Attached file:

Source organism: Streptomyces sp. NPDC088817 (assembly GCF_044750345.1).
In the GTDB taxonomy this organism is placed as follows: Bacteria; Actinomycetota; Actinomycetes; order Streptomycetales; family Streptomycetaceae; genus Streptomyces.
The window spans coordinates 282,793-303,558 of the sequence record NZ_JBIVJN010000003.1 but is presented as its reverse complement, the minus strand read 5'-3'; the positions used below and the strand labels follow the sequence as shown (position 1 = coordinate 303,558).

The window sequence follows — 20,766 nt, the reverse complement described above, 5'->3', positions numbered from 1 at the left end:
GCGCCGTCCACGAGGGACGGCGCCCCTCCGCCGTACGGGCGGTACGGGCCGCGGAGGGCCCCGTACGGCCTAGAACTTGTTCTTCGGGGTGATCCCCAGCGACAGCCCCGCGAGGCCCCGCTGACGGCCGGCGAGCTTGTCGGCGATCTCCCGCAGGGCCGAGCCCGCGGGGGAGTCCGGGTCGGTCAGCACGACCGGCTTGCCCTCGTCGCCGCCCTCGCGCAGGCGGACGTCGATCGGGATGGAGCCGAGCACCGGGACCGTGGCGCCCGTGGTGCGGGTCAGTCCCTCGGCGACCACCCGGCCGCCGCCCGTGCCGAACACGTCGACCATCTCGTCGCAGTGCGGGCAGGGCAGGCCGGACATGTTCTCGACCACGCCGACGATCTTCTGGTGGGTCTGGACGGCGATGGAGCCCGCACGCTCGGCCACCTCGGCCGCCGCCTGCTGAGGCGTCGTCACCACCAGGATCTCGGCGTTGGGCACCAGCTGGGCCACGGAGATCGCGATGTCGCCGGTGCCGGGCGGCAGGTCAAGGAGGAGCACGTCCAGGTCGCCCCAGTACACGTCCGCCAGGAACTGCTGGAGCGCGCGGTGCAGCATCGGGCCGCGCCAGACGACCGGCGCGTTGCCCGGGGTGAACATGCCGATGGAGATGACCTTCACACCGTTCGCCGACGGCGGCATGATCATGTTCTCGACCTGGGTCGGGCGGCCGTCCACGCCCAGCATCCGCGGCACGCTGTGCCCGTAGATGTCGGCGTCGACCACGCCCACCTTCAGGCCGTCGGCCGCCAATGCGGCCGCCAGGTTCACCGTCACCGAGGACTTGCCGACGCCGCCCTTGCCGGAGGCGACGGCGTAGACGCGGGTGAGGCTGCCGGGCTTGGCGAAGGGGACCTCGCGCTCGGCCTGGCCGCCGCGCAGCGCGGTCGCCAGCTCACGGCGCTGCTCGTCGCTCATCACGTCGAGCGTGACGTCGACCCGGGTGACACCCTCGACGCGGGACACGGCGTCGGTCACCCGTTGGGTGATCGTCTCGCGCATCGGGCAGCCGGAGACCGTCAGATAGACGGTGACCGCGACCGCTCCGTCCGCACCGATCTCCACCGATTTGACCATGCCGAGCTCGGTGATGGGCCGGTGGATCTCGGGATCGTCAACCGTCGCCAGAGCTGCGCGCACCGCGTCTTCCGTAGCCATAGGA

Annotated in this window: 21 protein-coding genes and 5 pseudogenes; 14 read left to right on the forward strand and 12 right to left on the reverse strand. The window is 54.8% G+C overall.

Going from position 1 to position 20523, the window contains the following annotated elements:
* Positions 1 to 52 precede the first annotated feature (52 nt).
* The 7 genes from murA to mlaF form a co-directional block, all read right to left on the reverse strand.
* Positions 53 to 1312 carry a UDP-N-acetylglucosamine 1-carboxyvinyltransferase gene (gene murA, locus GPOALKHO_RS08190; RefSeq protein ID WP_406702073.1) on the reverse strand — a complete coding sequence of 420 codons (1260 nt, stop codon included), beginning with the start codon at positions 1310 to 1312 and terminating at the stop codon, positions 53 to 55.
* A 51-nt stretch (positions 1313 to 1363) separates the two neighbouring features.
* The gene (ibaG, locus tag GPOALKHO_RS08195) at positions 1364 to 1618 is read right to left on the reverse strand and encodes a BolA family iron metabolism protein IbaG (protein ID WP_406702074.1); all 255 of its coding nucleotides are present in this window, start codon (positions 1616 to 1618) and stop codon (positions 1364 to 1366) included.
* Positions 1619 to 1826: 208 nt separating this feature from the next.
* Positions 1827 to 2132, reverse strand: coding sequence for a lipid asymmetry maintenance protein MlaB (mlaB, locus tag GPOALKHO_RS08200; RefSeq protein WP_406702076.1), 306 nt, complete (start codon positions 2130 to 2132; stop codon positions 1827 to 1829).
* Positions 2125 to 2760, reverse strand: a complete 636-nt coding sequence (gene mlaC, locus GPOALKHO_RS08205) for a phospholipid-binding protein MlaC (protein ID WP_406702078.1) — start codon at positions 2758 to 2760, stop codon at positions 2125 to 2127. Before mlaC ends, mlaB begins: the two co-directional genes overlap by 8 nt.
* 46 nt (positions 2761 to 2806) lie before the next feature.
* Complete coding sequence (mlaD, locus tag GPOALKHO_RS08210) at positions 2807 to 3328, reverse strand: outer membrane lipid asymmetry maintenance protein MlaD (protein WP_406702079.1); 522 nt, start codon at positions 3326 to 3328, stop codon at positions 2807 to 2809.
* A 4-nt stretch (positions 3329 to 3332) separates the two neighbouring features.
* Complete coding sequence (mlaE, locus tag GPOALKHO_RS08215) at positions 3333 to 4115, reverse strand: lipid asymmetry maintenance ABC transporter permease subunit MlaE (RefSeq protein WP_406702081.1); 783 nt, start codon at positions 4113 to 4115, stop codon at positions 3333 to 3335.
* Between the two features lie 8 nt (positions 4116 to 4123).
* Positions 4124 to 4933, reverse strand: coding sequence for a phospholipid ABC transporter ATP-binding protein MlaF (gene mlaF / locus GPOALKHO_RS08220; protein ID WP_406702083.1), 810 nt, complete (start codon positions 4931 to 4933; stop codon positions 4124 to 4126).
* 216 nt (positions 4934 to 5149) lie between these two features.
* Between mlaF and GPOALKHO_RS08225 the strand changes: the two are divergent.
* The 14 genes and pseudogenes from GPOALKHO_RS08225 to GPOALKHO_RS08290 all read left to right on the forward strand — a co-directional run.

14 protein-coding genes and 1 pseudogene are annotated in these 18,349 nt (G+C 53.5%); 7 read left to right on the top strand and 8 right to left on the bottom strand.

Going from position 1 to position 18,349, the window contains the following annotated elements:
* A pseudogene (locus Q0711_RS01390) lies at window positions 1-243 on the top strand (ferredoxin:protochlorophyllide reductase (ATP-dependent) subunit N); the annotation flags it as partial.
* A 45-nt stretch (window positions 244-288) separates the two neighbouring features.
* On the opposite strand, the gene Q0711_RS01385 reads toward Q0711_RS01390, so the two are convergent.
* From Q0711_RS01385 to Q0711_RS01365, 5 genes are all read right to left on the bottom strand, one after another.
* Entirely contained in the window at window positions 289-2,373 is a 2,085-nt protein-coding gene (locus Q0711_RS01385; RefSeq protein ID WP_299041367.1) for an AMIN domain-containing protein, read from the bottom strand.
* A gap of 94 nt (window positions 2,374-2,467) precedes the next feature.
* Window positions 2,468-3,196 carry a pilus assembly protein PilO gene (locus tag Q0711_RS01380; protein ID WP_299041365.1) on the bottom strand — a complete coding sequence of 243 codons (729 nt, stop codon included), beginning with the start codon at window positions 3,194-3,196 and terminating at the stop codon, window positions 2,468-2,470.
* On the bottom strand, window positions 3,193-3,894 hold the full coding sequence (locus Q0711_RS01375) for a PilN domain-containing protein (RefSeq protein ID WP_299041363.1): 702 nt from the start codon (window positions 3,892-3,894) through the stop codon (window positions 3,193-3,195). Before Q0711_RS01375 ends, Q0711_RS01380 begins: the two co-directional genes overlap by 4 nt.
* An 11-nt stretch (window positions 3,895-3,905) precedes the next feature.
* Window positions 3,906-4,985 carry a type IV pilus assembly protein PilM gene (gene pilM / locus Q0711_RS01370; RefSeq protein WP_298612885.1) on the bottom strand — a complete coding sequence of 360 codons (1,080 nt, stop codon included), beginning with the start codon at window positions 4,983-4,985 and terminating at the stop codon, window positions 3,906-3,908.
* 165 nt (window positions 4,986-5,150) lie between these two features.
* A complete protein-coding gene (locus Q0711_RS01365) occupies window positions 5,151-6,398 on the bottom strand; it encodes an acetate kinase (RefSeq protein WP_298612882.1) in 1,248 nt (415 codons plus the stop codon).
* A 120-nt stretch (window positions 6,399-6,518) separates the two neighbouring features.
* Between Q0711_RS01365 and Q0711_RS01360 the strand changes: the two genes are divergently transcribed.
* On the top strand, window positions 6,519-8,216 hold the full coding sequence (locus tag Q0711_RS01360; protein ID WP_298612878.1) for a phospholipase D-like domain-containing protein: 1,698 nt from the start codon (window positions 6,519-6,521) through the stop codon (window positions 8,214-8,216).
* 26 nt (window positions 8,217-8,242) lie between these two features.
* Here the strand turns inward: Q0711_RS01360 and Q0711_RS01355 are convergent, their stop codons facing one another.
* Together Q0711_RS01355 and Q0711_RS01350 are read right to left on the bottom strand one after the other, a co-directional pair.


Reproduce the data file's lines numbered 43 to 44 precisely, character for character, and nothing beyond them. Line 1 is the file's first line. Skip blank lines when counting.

* Here the strand turns inward: Q0711_RS01360 and Q0711_RS01355 are convergent, their stop codons facing one another.
* Together Q0711_RS01355 and Q0711_RS01350 are read right to left on the bottom strand one after the other, a co-directional pair.